Hare decline suspected in dearth of lynx births | SummitDaily.com

Hare decline suspected in dearth of lynx births

BOB BERWYN
summit daily news
Summit County, CO Colorado
Daily News file photoWildlife officers aren't sure why lynx reintroduced to Colorado haven't produced kittens like these in two years.
ALL |

Colorado biologists are speculating that a natural up-and-down cycle in snowshoe-hare population may be a key factor in the lack of lynx kitten births the past two years.

The Colorado Division of Wildlife recently released the results of its annual spring lynx survey.

For the second year in a row, researchers did not find any new kittens.

About 200 adult lynx trapped in Canada and Alaska have been released in southwestern Colorado since 1999 in an effort to re-establish a self-sustaining population of the wildcats.

According to historic reports from trappers and trading posts, lynx were abundant in Colorado but were hunted to near extinction from the late 1800s through about 1970, when the last known lynx was reported killed near Vail.

The cats are listed as threatened under the federal Endangered Species Act, requiring federal agencies to take steps to conserve and recover the species.

Colorado’s re-introduction effort is distinct from federal mandates, but state and federal biologists have worked closely on lynx recovery in the state.

This year, wildlife biologists tracked 28 adult females during the late winter and spring mating and breeding season, assuming that number was representative of the state’s lynx population.

The adult cats exhibited mating behavior, but didn’t give birth to any new offspring, said researcher Tanya Shenk.

The adult cats being tracked by researchers are in good shape physically, apparently finding enough food to survive.

But if snowshoe hare numbers have dropped, the females may not be finding enough high-quality food to provide nourishment for a successful pregnancy, Shenk said.

The results of one recent study on bobcats suggested that females of that species need to find enough of their primary prey to get needed levels of vitamin A, a nutrient that can’t be produced by the cats from any source other than from eating the internal organs of their prey.

There’s no similar research for lynx at this point, but Shenk said the bobcat study has spurred discussions among the wildlife biologists in the lynx re-introduction program.

There hasn’t been much research on snowshoe hare populations in Colorado. In Canada and Alaska, where lynx are plentiful, it’s well known that the cat populations cycle in tandem with dramatic spikes and declines in hare numbers.

Before the state launched its lynx program in the late 1990s, biologists raised the question of whether there were enough snowshoe hares to support a self-sustaining lynx population.

“We never really knew if we had this cycle in Colorado,” said division spokesman Joe Lewandowski.

At the time, biologists speculated that Colorado hare numbers probably do fluctuate, but not to the same degree as in Canada and Alaska.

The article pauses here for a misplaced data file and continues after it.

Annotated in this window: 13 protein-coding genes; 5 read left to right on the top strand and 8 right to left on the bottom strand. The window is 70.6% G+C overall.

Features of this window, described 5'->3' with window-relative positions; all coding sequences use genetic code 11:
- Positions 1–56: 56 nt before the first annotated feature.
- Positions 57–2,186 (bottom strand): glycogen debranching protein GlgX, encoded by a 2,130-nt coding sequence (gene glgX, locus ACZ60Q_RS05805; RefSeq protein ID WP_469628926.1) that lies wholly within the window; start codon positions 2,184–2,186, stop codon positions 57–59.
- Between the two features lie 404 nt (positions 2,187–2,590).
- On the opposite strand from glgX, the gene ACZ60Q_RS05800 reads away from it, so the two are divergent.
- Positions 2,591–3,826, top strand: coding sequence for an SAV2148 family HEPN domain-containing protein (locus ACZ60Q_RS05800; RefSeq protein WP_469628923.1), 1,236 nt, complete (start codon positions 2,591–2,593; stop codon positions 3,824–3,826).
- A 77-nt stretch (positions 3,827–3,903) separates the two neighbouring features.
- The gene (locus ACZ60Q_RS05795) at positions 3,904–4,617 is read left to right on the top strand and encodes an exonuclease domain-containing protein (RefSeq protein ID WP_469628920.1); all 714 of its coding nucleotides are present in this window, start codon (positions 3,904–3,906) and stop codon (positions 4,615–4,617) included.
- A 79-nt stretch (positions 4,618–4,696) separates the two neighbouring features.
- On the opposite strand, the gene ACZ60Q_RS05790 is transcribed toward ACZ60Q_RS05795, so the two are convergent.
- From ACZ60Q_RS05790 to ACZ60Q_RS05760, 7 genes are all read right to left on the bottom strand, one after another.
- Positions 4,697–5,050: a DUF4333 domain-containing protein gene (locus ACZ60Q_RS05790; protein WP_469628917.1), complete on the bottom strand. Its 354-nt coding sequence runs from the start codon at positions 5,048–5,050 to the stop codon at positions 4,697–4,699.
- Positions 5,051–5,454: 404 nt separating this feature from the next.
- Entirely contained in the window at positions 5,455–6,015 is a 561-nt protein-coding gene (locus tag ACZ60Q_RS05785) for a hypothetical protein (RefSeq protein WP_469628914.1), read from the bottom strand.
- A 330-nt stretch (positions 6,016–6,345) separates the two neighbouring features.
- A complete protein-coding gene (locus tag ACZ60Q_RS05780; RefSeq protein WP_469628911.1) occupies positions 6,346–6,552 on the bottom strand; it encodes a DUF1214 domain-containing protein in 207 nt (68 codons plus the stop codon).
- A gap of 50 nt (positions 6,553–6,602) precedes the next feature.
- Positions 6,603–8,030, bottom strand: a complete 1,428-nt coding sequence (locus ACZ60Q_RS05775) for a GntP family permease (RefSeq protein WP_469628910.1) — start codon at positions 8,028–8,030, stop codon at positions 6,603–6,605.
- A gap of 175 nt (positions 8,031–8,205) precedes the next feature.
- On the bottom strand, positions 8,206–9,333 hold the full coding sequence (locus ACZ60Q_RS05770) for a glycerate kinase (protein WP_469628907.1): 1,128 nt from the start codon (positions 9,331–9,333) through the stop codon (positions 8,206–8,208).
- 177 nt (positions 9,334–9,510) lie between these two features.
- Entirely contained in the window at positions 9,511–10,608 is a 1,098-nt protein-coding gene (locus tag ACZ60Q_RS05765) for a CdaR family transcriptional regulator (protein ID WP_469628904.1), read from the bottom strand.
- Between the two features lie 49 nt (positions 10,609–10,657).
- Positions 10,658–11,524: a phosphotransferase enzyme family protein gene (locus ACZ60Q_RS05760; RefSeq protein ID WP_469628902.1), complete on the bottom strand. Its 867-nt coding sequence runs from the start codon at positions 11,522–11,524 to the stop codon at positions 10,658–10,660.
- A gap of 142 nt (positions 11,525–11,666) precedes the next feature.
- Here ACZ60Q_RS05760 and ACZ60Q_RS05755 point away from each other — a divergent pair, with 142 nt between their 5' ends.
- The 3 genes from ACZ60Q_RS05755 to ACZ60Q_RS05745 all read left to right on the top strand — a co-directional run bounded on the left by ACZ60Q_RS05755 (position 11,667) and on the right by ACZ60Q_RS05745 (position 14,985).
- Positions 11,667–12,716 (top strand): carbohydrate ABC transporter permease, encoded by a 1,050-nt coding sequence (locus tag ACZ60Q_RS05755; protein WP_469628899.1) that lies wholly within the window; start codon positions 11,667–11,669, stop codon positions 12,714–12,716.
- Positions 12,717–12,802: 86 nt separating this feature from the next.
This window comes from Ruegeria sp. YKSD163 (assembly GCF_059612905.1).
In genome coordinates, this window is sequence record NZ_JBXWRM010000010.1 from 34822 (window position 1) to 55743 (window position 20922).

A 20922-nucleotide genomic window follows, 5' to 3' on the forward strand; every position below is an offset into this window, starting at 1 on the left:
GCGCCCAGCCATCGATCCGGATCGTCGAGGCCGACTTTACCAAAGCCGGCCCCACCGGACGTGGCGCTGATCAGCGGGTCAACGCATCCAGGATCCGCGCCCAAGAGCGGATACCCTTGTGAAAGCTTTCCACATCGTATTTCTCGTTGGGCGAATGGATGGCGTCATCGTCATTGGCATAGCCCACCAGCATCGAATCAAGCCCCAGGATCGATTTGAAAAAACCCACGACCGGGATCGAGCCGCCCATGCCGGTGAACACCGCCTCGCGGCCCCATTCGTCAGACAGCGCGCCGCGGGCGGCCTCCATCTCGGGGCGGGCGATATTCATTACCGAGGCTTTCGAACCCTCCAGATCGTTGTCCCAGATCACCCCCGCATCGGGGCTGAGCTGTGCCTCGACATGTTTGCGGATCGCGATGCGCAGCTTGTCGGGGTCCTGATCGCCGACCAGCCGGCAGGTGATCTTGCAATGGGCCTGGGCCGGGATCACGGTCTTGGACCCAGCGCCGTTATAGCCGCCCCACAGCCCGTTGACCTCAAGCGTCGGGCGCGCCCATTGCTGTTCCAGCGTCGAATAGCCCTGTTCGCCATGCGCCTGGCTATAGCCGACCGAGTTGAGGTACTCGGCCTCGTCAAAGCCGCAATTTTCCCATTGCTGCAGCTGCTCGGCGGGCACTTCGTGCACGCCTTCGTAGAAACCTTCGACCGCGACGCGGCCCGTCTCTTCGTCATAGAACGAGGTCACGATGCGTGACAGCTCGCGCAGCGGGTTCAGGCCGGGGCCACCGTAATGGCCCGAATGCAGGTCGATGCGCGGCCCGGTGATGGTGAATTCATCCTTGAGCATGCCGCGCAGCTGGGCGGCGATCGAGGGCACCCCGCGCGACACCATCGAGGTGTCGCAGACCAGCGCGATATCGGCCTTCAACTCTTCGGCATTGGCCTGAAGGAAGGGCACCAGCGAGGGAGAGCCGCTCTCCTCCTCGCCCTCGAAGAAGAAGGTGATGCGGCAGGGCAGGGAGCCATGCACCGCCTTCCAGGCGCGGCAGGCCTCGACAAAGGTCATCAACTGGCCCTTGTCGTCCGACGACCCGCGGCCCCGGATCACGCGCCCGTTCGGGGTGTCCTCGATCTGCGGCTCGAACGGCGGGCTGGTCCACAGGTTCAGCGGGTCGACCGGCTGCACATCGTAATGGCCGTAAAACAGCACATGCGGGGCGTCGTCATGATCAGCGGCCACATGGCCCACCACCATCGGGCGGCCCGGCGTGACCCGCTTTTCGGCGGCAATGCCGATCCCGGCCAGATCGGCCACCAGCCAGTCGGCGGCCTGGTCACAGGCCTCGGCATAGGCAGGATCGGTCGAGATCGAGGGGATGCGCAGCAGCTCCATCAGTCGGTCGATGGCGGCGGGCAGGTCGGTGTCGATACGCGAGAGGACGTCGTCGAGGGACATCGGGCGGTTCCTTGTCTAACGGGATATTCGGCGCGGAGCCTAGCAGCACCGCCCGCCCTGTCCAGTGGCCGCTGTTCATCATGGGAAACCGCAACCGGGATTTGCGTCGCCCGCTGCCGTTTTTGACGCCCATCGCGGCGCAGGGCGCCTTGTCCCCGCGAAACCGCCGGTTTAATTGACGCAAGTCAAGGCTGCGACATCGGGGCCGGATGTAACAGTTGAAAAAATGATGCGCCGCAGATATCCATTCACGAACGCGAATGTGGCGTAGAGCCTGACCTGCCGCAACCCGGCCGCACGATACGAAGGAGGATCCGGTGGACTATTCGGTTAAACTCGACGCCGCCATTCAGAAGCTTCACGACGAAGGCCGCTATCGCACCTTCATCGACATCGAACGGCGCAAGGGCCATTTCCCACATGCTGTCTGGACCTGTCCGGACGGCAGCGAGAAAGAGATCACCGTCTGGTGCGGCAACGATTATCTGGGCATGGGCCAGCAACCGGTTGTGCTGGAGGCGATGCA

Now, early results from one small-scale study near Taylor Park suggest that hare numbers have dropped in the past two years.

In the study, researchers are looking at snowshoe hare survival and population densities in three different types of forest stands: Young lodgepole pine, middle-aged lodgepoles and mature spruce-fir stands.

“It has shown a pretty noticeable decline in snowshoe hare numbers,” Lewandowski said, adding that the researchers need at least three years of data to establish a trend line that would show clearly whether hare numbers are dropping or not.

The Taylor Park study is looking only at three different stand types in one little spot, Shenk said.

More intensive and widespread research could help determine whether there is a significant drop in hare numbers that might be affecting lynx reproduction.

“If this is truly a natural cycle, and that’s what we’re hoping for, then if the lynx manage to ride it out, we feel we’ll have passed the crux,” Shenk said. “If snowshoe hare numbers are down permanently, then that’s a big concern.”

Shenk said it’s also possible that the lynx re-introduction may have affected snowshoe-hare populations in Colorado.

Hare numbers may have reached unnaturally high numbers in the long-term absence of predators like lynx. The lynx tranplanted from Canada and Alaska may have subsequently put a dent in that population.

In that scenario, Shenk said it’s a matter of lynx and hare finding a natural equilibrium between predator and prey.

Similar balancing acts have been observed in the relationship between other species, for example wolves and moose, Shenk explained.

But until more research is done on hare populations, the reason for the absence of lynx births probably won’t be clearly understood.

“It’s a waiting game until next July,” Lewandowski said.

Bob Berwyn can be reached at (970) 331-5996, or at bberwyn@summitdaily.com.

OPTIONAL

Sidebar or box info:

Based on aerial tracking, Colorado biologists say there is a stable lynx population in the vicinity of Summit County, spanning an area roughly from Tennessee Pass to Leadville and Aspen.

Several lynx have been sighted and photographed in the local mountains in recent months, most recently in Blue River.

“There’s not a lot of movement in and out,” Colorado Division of Wildlife spokesperson Joe Lewandowski said of the lynx living on and near the White River National Forest. The cats have set up home ranges, but they haven’t started breeding in this area yet.




Start a dialogue, stay on topic and be civil.
If you don't follow the rules, your comment may be deleted.